Unsurprisingly, women continue to face an evolving intersection of problems at work

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In Bärí A. Williams’s book, “Diversity in the Workplace,” the author interviews leading women in their fields about shortcomings in workplace equity, and their individual experiences with adversity. Women are often subject to second-class citizenship as they work toward professional success. Even when they gain positions of power, women are regularly judged on everything from how “nice” they are to how willing they are to take on the emotional baggage of their colleagues. For many women, interactions with men in the workplace can be fraught with anxiety due to unequal pay, sexual harassment, and the struggle to champion themselves while remaining “likable.” Read Full Story

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How to ask someone in public to put a mask on—while avoiding conflict (and droplets)

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A compromise—when science is on your side—is not ideal. But maybe it’s better than getting coughed on. A man in northern Virginia (wearing an inflatable Trump tube) was charged with simple assault last week after purposely coughing in the faces of a group of women following a spat about mask wearing. The incident exposed the uncomfortable power imbalance between masked and maskless individuals in tight public spaces. Non-mask wearers have the ability to endanger you—as well as everyone in your bubble—simply by being close to you and subjecting you to potentially adverse droplets. And approaching those people, to ask them to cover up mouths and noses, can be, if not perilous, at least plain awkward. Read Full Story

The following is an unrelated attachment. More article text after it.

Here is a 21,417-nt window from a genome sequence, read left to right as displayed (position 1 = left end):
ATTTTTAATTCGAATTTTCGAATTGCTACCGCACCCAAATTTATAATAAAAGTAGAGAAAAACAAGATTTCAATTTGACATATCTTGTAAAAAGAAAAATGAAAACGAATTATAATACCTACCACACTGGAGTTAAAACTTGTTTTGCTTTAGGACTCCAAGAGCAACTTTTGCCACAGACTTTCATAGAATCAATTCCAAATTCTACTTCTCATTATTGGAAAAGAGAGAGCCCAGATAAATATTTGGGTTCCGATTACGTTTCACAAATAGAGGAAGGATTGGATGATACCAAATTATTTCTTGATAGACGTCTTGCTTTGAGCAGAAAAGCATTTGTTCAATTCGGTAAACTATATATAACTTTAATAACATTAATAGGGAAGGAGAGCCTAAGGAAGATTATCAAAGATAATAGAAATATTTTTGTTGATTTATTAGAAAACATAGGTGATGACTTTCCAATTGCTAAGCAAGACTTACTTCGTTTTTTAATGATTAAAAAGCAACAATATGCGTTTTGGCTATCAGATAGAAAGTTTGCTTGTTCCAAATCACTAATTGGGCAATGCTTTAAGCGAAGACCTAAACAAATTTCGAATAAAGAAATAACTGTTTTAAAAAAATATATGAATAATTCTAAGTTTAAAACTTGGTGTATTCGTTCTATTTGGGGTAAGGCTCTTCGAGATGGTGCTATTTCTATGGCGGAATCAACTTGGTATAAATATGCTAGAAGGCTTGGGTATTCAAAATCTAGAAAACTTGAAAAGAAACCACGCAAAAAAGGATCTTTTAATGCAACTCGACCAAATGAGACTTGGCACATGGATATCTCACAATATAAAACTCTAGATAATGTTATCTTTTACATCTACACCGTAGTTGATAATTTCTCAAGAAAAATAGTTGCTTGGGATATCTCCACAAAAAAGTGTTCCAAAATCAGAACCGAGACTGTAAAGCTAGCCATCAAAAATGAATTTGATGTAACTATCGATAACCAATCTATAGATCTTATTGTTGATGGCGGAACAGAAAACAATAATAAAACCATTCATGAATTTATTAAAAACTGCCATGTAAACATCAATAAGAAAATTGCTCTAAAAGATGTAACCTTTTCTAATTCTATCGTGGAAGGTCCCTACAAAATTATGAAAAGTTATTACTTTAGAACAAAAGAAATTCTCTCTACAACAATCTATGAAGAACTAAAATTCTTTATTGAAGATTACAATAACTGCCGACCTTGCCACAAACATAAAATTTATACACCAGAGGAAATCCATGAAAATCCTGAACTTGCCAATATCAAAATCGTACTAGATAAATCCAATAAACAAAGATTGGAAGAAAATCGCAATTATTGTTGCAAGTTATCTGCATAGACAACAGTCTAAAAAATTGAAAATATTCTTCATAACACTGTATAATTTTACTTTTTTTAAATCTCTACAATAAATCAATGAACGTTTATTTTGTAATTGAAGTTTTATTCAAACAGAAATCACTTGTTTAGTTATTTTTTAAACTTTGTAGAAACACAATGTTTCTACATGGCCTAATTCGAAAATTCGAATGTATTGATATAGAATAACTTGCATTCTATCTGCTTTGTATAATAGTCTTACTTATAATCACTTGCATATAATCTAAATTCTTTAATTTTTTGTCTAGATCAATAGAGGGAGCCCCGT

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Why optimism may not be enough to carry us through times of crisis

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If leaders’ optimism and confidence matter more during a crisis than their actual talent and competence, shouldn’t we encourage leaders to fake positivity? Few suggestions seem more logical during a crisis than the idea that leaders ought to exude a sense of confidence and optimism. As Napoleon famously noted, “A leader is a dealer in hope.” The last thing people want when they face extreme adversity and need calming down is to see their leaders worry, stress, or melt down. Yet it seems reasonable to question whether displays of optimism are actually beneficial, or whether other, more critical attributes that coexist with optimism are more useful. Read Full Story

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